To configure Apache Web Server, see here.
Microsoft Windows Server 2008 R2 comes with IIS 7.5
IIS 7.0 comes with Windows Server 2008. Microsoft re-architected IIS in version 7.0 to be more modular like Apache Web Server. Metabase was removed.
As a result, configuring IIS 7.5 to load-balance a LiveCycle cluster (whether it is WebSphere, WebLogic or JBoss) is now simple and straightforward. You don’t need to make any changes on the J2EE app servers.
The following instructions assume that the IIS 7.5 instance is dedicated. For a shared IIS instance/farm, you will have to modify some of these instructions. Also, Microsoft’s AppCmd can be used to script all of these. AppCmd is a command line utility to manage IIS via commands and scripts. It is different from PowerShell.
For handling complex environments, the URL Rewrite module will be very useful.
1) Add the role “Web Server (IIS)” on Windows Server 2008 R2
– Use the menu Administrative Tools->Server Manager
– Choose Roles (there are about 17 roles defined in Windows Server 2008 R2 standard edition)
– Add Roles, then Web Server(IIS)
– Make sure “Directory Browsing” is unchecked (it is checked by default)
– Check “HTTP Redirection”
– Click Install
– Re-start the server
2) Install Application Request Routing (ARR)
You can download it here. Once downloaded, run ARRv2_setup_amd64_en-us.exe (make sure that IIS is stopped at this point). Also make sure that the “Windows Process Activation Service” is stopped.
Once finished, check the install log in %USER_TEMP% and make sure that all of the components installed fine. You don’t want to see the following:
rewrite_amd64_en-us.msi Failed Status Code 1603
webfarm_amd64_en-us.msi Failed Status Code 1603
requestrouter_amd64_en-us.msi Failed Status Code 1603
ExternalDiskCache_amd64_en-us.msi Failed Status Code 1603
3) Using IIS Manager, create a new “Server Farm”
Start Internet Information Services (IIS) Manager. If the installation of Application Request Routing is successful, you should see a new node in the left pane under “Sites” called “Server Farms”.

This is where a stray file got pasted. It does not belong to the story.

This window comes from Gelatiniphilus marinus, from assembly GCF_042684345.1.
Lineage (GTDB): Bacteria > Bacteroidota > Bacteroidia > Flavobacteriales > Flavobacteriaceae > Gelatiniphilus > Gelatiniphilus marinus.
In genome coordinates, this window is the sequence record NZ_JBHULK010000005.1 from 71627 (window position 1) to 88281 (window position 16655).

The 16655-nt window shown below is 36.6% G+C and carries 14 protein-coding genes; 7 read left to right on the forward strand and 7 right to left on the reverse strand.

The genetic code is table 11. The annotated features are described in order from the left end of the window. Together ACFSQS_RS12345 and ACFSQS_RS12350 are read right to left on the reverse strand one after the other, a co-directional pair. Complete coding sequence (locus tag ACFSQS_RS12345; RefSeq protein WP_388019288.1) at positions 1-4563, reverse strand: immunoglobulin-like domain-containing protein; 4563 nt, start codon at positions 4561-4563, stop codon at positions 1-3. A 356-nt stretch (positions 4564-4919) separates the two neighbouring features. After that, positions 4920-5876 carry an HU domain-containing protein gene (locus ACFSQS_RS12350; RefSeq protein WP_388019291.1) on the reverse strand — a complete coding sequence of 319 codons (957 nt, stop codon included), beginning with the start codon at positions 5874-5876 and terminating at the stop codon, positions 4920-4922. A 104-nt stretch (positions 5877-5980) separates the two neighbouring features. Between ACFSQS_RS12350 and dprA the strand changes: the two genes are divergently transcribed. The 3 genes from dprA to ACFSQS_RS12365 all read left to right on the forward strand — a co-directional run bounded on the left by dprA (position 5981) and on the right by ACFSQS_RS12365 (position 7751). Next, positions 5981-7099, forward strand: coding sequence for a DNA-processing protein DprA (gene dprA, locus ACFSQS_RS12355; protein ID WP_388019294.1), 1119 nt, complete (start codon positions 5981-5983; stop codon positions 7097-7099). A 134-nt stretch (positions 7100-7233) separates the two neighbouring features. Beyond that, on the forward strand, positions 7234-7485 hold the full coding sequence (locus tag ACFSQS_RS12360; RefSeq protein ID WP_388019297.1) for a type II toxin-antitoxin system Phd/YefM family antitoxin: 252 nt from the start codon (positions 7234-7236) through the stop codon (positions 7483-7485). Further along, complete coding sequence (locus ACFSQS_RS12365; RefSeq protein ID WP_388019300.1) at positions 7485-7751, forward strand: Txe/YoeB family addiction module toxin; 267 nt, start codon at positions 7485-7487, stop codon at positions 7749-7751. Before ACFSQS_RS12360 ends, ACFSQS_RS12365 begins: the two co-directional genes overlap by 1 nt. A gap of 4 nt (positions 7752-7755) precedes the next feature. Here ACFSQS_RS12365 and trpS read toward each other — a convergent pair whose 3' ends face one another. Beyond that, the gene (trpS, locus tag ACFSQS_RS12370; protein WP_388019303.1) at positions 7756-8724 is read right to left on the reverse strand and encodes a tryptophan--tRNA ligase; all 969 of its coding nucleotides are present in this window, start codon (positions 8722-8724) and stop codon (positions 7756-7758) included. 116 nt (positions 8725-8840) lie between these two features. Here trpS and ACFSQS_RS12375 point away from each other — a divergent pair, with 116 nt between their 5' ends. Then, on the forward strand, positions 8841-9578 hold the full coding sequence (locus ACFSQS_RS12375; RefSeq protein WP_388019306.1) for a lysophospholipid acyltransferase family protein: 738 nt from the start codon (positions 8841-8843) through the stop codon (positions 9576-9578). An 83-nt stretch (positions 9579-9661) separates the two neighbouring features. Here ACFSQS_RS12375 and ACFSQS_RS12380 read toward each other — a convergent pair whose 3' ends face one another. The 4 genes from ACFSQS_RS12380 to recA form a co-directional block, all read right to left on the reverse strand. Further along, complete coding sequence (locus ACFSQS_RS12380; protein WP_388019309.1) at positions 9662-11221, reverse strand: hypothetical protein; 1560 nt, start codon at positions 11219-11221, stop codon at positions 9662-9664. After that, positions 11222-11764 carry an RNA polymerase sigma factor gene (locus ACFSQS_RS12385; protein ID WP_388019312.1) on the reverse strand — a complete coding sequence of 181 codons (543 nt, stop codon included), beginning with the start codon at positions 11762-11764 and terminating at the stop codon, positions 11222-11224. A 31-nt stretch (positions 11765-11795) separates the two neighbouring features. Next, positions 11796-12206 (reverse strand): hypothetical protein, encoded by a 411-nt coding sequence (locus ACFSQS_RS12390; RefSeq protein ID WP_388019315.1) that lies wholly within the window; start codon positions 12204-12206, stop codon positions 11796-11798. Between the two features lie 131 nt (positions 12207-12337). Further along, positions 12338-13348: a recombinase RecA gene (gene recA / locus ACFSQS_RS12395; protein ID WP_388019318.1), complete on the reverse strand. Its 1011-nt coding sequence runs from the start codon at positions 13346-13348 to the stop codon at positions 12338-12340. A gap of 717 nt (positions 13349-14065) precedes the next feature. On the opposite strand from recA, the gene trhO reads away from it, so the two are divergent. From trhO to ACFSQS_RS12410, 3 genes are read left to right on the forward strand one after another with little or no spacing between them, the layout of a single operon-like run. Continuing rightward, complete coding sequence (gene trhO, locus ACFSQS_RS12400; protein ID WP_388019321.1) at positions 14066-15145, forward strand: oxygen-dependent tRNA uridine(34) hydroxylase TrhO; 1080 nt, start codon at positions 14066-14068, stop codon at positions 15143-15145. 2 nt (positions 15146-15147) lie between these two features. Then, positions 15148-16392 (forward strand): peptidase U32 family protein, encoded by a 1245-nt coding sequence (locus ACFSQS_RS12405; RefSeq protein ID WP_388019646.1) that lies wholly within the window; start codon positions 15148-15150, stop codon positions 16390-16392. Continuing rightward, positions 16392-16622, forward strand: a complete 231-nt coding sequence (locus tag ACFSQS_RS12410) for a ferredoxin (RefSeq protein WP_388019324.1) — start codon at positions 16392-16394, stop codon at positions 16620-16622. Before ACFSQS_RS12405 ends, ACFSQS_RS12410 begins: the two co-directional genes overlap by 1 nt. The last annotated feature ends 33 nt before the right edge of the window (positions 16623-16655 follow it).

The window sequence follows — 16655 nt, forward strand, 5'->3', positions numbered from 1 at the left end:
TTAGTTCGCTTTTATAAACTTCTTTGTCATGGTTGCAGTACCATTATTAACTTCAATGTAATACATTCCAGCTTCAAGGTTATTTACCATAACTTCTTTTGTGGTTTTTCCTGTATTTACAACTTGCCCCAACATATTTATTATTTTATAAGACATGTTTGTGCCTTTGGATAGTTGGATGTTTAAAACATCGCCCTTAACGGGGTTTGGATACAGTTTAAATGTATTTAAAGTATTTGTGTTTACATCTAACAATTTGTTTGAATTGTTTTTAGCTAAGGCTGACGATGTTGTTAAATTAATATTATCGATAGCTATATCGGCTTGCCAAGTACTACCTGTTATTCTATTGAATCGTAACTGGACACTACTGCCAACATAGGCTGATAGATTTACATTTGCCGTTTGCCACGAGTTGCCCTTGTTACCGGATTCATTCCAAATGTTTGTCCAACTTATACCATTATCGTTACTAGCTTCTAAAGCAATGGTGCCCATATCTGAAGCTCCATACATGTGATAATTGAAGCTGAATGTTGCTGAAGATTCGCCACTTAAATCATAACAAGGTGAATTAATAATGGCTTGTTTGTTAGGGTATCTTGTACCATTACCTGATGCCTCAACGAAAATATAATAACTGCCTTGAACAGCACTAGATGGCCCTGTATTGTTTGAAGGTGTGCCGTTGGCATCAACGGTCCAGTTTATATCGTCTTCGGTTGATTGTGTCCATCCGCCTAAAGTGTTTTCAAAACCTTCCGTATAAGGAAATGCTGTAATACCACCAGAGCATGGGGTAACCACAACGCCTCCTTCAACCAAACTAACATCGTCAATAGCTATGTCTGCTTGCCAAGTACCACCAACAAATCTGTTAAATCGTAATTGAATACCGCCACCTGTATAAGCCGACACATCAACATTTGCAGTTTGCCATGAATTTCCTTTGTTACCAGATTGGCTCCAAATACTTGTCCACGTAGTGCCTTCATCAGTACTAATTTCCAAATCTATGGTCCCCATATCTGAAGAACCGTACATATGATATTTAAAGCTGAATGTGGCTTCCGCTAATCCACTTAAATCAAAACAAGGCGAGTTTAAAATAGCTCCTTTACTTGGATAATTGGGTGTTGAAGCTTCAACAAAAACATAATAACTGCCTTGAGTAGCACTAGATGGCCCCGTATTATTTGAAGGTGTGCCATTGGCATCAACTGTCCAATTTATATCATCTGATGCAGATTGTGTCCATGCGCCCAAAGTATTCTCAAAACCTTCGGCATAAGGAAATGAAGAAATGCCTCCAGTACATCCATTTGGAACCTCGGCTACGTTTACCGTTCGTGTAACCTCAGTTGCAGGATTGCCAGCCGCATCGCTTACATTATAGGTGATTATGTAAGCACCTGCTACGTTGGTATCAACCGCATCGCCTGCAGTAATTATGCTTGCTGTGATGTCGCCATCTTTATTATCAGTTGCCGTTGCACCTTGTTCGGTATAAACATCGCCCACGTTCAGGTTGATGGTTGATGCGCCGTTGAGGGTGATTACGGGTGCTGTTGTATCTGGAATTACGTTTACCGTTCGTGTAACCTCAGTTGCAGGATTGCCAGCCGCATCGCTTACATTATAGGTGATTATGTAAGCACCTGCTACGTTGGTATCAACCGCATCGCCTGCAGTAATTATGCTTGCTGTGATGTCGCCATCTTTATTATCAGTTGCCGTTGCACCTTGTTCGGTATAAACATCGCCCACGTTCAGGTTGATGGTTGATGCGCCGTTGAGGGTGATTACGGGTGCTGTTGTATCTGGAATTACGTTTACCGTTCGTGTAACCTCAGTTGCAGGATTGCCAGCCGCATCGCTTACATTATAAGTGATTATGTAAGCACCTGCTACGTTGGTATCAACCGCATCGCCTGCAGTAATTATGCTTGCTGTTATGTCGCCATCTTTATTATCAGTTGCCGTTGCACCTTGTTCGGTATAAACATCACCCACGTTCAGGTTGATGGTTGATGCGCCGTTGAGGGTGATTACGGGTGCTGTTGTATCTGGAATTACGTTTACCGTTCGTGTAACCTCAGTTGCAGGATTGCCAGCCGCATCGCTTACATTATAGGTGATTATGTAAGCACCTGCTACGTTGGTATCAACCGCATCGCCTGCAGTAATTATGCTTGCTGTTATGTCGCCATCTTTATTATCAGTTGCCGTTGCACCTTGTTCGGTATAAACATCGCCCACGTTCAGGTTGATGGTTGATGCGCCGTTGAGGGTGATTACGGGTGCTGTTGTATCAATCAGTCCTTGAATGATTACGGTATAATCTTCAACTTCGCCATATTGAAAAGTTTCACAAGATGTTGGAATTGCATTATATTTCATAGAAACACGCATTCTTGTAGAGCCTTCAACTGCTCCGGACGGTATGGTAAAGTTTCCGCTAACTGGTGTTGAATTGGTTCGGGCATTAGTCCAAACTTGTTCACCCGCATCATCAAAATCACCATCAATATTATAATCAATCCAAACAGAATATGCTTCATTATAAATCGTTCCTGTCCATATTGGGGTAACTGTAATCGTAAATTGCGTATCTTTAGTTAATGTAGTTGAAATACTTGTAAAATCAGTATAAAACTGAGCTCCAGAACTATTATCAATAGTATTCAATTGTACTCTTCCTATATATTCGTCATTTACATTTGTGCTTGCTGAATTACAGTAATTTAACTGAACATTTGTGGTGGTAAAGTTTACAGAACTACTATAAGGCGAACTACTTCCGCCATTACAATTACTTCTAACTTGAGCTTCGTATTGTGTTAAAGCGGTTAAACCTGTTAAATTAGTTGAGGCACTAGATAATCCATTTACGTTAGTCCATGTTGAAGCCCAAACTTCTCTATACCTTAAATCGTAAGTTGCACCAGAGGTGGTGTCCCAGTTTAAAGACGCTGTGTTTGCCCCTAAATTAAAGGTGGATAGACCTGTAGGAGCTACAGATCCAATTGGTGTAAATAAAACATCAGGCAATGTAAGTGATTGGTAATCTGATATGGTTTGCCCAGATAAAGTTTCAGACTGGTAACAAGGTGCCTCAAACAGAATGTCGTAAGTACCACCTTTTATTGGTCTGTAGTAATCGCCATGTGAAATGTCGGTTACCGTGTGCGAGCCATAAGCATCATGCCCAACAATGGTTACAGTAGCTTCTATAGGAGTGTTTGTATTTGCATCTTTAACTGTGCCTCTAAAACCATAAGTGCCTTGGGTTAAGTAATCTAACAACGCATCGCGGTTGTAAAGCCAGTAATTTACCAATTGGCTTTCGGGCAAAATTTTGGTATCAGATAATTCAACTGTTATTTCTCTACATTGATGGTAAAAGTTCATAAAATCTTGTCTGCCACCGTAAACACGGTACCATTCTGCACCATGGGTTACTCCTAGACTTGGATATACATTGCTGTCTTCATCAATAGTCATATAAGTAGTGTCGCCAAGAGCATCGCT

– Create a new “Server Farm”
– Name it with something meaningful like LC_TEST_CLUSTER
– One by one, add all of the members of your LiveCycle cluster. For each, make sure that you click the ‘Advanced Settings” and provide the completely qualified DNS name (eg: server1.company.com), HTTP port (eg: 8001 for WebLogic) and HTTPS port (eg: 8002) of each of the cluster members.
– Save the “Server Farm” definition. Say “Yes” to the creation of an InBound URLRewrite Rule.
4) Configure the new “Server Farm”
– Click on the new Server Farm. On the right pane, dbl-click ‘Caching’. Make sure that for ‘Query String Support’, “Include Query String” is chosen.
– On the right pane, dbl-click ‘Load Balance’. For ‘Load Balance Algorithm’, you can choose “Weighter Round Robin” or another that makes sense to your environment (test). For ‘Load Distribution’, you can choose “Even Distribution”. If the cluster members are not all alike in their capabilities, you can choose “Custom Distribution” and assign a higher weight to a more capable cluster member so that more requests get routed to it.
– On the right pane, dbl-click ‘Routing Rules’. Make sure that the checkbox for “Use URL Rewrite to inspect incoming requests” is checked. If it is not, check it and click ‘Apply’ on the top right to save.
– On the right pane, dbl-click ‘Server Affinity’. Make sure that the checkbox for “Client Affinity” is checked.
– Exercise your application from multiple client machines (with different IP addresses)
– Verify in IIS Manager. Click on the Server Farm. On the right pane, dbl-click ‘Monitoring and Management’. Check under the column ‘Total Requests’ and make sure that all members of the cluster received requests.